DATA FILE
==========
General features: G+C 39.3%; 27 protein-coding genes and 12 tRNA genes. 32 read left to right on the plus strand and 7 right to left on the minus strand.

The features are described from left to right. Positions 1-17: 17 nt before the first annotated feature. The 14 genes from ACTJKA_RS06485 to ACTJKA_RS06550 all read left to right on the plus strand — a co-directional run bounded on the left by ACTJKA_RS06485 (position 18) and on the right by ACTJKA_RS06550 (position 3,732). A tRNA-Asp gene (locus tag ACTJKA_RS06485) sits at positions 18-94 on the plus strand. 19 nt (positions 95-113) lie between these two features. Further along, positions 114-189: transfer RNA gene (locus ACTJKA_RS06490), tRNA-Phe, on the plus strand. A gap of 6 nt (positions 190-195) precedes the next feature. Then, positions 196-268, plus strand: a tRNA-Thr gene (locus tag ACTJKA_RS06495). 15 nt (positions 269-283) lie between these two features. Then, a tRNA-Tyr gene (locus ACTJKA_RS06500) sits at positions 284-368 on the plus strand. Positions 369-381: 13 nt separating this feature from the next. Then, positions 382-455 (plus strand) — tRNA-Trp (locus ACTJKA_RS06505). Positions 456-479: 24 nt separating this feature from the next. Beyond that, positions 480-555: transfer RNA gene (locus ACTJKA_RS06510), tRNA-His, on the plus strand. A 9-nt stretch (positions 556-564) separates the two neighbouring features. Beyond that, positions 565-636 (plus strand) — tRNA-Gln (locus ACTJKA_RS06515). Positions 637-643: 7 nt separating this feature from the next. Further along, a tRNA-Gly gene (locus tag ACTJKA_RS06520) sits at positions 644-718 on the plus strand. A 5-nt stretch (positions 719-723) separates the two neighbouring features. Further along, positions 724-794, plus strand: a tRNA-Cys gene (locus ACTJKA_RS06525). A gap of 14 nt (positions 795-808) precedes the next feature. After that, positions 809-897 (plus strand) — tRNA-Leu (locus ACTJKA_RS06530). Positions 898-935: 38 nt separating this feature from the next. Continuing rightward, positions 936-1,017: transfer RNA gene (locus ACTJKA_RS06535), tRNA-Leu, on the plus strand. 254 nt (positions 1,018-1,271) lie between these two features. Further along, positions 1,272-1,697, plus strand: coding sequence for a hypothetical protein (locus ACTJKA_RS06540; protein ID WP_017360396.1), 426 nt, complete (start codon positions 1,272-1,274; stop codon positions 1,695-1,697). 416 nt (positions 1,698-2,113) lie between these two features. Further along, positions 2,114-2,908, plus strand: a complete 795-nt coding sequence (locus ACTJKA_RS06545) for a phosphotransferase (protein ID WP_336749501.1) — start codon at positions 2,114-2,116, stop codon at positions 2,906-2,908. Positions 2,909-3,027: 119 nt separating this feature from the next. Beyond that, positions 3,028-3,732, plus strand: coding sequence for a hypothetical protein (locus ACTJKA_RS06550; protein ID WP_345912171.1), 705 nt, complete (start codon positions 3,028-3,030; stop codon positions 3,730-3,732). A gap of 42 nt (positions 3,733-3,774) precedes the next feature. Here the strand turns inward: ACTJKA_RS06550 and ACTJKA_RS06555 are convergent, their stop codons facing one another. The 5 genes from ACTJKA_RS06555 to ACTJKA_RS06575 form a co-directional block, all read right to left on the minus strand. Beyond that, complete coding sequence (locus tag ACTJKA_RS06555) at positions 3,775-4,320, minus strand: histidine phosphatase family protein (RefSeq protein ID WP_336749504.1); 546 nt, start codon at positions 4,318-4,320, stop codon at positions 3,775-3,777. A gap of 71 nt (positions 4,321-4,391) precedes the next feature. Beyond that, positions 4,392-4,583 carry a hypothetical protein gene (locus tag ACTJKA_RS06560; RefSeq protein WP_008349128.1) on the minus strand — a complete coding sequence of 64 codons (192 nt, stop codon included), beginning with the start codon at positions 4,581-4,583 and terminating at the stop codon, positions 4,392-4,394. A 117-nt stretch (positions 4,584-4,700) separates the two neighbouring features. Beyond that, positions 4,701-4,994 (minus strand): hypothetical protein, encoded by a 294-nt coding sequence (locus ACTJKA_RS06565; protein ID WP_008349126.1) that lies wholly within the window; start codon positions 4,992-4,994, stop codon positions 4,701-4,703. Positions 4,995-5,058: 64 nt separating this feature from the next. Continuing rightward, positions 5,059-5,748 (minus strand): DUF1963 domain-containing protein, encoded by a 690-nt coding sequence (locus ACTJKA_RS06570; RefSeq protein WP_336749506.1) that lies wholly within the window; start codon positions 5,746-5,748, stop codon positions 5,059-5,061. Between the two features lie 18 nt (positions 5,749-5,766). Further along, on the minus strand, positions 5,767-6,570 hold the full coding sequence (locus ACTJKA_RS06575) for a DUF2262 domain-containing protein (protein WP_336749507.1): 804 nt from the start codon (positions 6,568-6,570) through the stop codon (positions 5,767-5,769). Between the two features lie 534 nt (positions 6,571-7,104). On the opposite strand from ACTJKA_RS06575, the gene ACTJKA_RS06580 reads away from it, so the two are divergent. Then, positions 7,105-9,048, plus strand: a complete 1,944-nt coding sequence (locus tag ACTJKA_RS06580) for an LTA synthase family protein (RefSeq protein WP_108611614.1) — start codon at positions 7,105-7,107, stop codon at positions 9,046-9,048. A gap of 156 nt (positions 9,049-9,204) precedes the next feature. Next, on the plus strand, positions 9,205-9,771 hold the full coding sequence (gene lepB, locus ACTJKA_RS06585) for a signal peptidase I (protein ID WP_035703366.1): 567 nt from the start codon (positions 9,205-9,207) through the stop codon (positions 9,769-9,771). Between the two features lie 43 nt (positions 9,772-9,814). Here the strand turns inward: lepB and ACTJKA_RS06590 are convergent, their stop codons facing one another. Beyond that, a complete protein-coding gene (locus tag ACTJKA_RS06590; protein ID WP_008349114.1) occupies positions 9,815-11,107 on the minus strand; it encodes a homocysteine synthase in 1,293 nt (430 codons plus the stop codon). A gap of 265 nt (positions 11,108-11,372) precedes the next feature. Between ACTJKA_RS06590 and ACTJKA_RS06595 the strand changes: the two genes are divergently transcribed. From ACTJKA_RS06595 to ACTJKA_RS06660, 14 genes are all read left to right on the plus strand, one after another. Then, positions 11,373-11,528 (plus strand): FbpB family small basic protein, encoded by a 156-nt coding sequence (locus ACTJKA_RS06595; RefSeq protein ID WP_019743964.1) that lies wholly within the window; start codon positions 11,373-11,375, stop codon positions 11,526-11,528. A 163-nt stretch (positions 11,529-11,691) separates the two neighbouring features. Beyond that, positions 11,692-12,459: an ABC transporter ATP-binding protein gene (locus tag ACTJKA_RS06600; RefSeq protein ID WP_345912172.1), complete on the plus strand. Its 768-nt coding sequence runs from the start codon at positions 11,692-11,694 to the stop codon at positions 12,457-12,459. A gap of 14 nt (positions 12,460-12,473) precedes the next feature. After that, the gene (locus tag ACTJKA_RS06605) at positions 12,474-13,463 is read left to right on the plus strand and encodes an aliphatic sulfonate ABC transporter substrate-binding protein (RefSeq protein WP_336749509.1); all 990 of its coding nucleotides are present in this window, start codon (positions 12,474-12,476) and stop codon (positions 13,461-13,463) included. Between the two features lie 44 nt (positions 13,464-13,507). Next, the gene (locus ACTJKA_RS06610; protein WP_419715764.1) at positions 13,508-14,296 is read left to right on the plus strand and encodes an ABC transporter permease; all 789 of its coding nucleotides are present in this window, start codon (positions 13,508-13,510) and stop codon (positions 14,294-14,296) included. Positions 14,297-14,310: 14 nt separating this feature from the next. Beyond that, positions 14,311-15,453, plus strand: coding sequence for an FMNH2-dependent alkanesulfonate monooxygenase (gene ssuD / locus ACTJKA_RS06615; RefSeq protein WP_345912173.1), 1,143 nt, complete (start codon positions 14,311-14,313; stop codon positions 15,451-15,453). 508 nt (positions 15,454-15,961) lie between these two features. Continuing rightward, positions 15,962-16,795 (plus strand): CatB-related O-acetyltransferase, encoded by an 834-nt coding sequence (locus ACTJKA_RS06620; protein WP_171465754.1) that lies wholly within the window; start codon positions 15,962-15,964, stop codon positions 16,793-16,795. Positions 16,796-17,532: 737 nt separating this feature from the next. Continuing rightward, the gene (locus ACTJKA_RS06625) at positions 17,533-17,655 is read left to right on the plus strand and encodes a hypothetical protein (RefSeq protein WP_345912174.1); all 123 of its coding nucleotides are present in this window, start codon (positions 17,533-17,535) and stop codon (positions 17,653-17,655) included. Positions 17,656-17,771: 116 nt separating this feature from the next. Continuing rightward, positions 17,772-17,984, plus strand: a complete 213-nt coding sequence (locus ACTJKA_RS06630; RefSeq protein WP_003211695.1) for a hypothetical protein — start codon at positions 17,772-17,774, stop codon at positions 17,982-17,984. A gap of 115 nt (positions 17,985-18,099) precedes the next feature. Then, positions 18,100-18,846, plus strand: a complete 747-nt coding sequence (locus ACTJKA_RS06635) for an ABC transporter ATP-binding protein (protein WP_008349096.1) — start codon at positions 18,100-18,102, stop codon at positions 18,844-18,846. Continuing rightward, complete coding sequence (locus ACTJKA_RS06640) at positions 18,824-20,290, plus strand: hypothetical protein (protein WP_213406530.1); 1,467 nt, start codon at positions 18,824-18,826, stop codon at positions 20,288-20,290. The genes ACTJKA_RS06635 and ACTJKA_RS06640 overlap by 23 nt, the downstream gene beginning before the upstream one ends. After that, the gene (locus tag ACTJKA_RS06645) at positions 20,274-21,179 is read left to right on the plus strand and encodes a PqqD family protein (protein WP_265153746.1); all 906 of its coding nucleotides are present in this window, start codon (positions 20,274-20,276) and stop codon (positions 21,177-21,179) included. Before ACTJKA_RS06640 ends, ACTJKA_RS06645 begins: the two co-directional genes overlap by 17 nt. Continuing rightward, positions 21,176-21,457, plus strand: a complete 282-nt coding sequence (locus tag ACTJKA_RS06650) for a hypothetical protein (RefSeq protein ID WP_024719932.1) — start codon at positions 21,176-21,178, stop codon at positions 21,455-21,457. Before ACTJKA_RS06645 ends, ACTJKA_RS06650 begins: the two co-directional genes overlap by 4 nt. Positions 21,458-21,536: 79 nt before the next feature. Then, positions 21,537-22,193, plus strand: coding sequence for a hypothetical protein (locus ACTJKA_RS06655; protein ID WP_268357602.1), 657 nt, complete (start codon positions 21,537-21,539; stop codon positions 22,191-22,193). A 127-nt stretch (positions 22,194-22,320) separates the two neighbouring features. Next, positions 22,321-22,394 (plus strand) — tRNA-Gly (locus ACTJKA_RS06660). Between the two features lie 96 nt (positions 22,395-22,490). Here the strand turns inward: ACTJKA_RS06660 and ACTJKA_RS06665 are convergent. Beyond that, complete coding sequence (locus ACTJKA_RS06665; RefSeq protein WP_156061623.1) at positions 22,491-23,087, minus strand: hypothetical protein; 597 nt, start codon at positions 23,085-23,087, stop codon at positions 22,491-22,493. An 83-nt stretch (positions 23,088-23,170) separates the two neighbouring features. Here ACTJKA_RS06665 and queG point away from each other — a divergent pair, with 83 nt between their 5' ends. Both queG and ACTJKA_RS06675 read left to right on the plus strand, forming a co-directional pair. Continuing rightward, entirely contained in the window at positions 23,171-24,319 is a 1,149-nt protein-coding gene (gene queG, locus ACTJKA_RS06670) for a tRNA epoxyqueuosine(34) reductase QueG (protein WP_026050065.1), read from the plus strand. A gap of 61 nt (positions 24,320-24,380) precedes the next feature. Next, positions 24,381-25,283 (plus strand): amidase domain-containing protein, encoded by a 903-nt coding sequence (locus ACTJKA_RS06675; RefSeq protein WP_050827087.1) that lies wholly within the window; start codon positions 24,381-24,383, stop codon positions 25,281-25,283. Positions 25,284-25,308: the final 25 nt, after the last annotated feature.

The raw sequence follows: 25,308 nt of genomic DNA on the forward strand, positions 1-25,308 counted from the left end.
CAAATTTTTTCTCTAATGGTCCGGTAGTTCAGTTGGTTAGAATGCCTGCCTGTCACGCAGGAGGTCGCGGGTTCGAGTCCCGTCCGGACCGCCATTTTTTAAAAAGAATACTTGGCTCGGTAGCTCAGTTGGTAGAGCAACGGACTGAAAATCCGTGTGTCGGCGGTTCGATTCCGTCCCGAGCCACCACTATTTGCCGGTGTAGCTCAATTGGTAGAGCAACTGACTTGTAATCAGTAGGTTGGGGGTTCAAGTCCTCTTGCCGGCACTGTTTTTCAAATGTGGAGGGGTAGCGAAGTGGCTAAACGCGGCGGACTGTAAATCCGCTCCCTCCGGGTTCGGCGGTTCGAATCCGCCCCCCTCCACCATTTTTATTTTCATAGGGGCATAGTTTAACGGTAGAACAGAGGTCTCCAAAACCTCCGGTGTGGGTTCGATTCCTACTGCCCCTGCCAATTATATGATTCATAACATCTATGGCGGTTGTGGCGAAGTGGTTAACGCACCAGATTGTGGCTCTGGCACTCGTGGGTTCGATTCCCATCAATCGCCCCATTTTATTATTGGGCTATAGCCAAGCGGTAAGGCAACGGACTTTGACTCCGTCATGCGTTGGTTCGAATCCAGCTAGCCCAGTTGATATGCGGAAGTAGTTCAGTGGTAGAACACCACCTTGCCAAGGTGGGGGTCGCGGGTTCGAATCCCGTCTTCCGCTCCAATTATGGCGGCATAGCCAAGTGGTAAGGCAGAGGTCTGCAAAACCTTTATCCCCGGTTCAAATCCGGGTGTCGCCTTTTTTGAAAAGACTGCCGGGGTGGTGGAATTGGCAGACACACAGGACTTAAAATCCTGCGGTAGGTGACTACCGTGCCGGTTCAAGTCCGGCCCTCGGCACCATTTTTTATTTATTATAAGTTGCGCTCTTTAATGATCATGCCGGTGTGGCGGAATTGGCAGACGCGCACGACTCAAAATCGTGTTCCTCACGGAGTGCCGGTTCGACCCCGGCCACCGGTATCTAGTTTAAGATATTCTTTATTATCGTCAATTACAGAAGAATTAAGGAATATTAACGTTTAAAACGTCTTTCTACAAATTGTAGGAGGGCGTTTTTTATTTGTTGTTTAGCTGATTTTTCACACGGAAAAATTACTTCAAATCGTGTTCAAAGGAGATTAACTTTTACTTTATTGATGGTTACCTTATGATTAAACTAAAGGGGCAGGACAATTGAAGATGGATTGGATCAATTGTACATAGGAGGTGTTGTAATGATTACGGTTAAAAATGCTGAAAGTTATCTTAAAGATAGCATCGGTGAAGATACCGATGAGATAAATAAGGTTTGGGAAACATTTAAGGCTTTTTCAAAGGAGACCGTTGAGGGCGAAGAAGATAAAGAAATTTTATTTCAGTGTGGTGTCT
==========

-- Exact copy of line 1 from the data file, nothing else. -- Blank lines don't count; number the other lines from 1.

General features: G+C 39.3%; 27 protein-coding genes and 12 tRNA genes. 32 read left to right on the plus strand and 7 right to left on the minus strand.